Posted September 7, 2007 12:12 pm by with 13 comments

Tweet about this on TwitterShare on LinkedInShare on Google+Share on FacebookBuffer this page

Thursday at the Citigroup Technology Conference in New York, Google Director of Product Management Sundar Pichai and Group Business Product Manager Nicholas Fox spoke about the possibility of image or video in the universal search interface—in the sponsored listings.

From MediaPost’s coverage:

Fox says integrating video or image ads into sponsored search results is an option that has come up in internal discussions, since search ads are there to give users information that is most relevant to their query. “In many cases that’s a text ad,” Fox says. “In some cases, it may be an image, a video, or something else. But the risk is not showing something garish or flashy, because users would become blind to the ads and it would hurt the business long-term.”

Fox says Google will only proceed “cautiously and slowly” with this option to avoid this burnout and ad blindness from users. Pichai acknowledged that “the images and video ads you see today on content networks are not what will work. They won’t carry over well.” (So hopefully there won’t be any of those gnome-zapping ads.)

Universal search itself is evolving, said Pichai: “Universal Search is still in a nascent stage,” and that Google still has many queries that return the standard “ten blue text links,” ask Ask’s Michael Ferguson described it.

  • image ads and video ads are easy taken as site content by users. that’s good news for our site masters.

  • I think video ads will convert highly on all sites because people love videos and searching for them eagerly! Thanks for the news…

  • As a national local video ad production company we (GlobeShooter) are pleased to here that search (Google) is now tip-toeing into the local video ad game. CitySearch, YellowPages and SuperPages have been leading the way thus far. Entertaining and informative ads covert highly and are a breath of fresh air to users who, in numerous studies prove, are either sick or just totally blind to text and flashy banner ads.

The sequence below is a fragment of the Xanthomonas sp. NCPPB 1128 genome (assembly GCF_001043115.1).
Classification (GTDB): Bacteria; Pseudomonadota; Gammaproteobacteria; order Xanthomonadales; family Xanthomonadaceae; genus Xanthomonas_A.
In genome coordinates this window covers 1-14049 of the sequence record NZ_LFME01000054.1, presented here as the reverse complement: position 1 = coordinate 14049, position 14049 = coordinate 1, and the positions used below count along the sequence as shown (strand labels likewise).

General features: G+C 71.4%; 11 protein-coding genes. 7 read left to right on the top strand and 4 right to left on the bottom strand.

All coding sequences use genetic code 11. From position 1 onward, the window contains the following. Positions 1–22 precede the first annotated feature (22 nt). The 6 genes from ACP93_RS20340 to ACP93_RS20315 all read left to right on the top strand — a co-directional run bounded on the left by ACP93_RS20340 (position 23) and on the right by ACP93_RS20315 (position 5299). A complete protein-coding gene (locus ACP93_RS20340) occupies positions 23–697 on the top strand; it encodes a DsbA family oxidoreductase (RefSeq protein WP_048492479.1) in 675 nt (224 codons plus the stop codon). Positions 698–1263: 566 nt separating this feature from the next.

• If Google will slow down with Video Ads than others will beet them soon. I belive there is few advertising companies using Video Ads already.

  • I find video ads to very invasive and cannot think of a time I clicked on one. Especially the ones that automatically play when you load a page.

  • homer

    Yeah, I’d tend to agree with Brian here. Only my opinion and probably goes for most that use the net on the job. I’d definitely block these. It would be different if you had to hover over the ad with your mouse or something. Just blaring a video in someones face is a bit intrusive.
    Remember the animated banner ads of a few years ago? They were all the rage, lasso the bull and all that. Might fly for a while but people will grow very tired of it real quick.
    I wouldn’t have it a my sites, that’s all I know, but then again I don’t make my living off of Google ads.

  • I guess the only time video ads are very effective is when they are content targeted. I also find video ads a bit annoying and never click on them. But imagine watching some video about a cool new gadget and then seeing an ad about that gadget. Now that would convert!

  • buy and sell – “But imagine watching some video about a cool new gadget and then seeing an ad about that gadget.”

    These two video units you refer to would be one and the same! Video as information redefines what we consider a video ad to be. Google became the Online advertising giant based on this notion – that well placed ads serve contextual as extensions to pre-exisiting intensions.

    Google won’t let you be frivolously spammed. Instead, I imagine, they’ll carefully deliver well produced and appropriate ad content at you.

    This is the future of video advertising, not as in YouTube’s case, obnoxious graphic overlays. Google are arriving to this slowly, I think acquiring YouTube may have clouded their, usually impeccable, judgement and slowed their game. Now they need to make this YouTube thing work.

  • I think this is the next generation of advertising on the web, but it will be a short lived mechanism I think. Something else will replace it shortly afterwards.

  • Goole has changer format of its flash widget API adding those video ads. This hurts some third-party developers much heavily than the fact of adverts in videos.

  • Next thing you know they’ll start charging for 1st ranks. Ads are like Google’s hen that lays golden eggs. Let’s just hope they don’t get too greedy and kill it just to see if there’s more gold inside.

  • I expected the flash based ads on the bottom of the YouTube videos to be more intrusive when people first started complaining. I know that doesn’t apply to the SERPs per se, but if Google could pull off something similar here without really upsetting the balance of the page — I would be impressed.

  • I imagine that the video/image ads will have a much higher price tag due to the amount of page real estate that they would take up. I wonder if we will see the number of results returned by Google to increase from the ten we see now to give them more ad space in the future.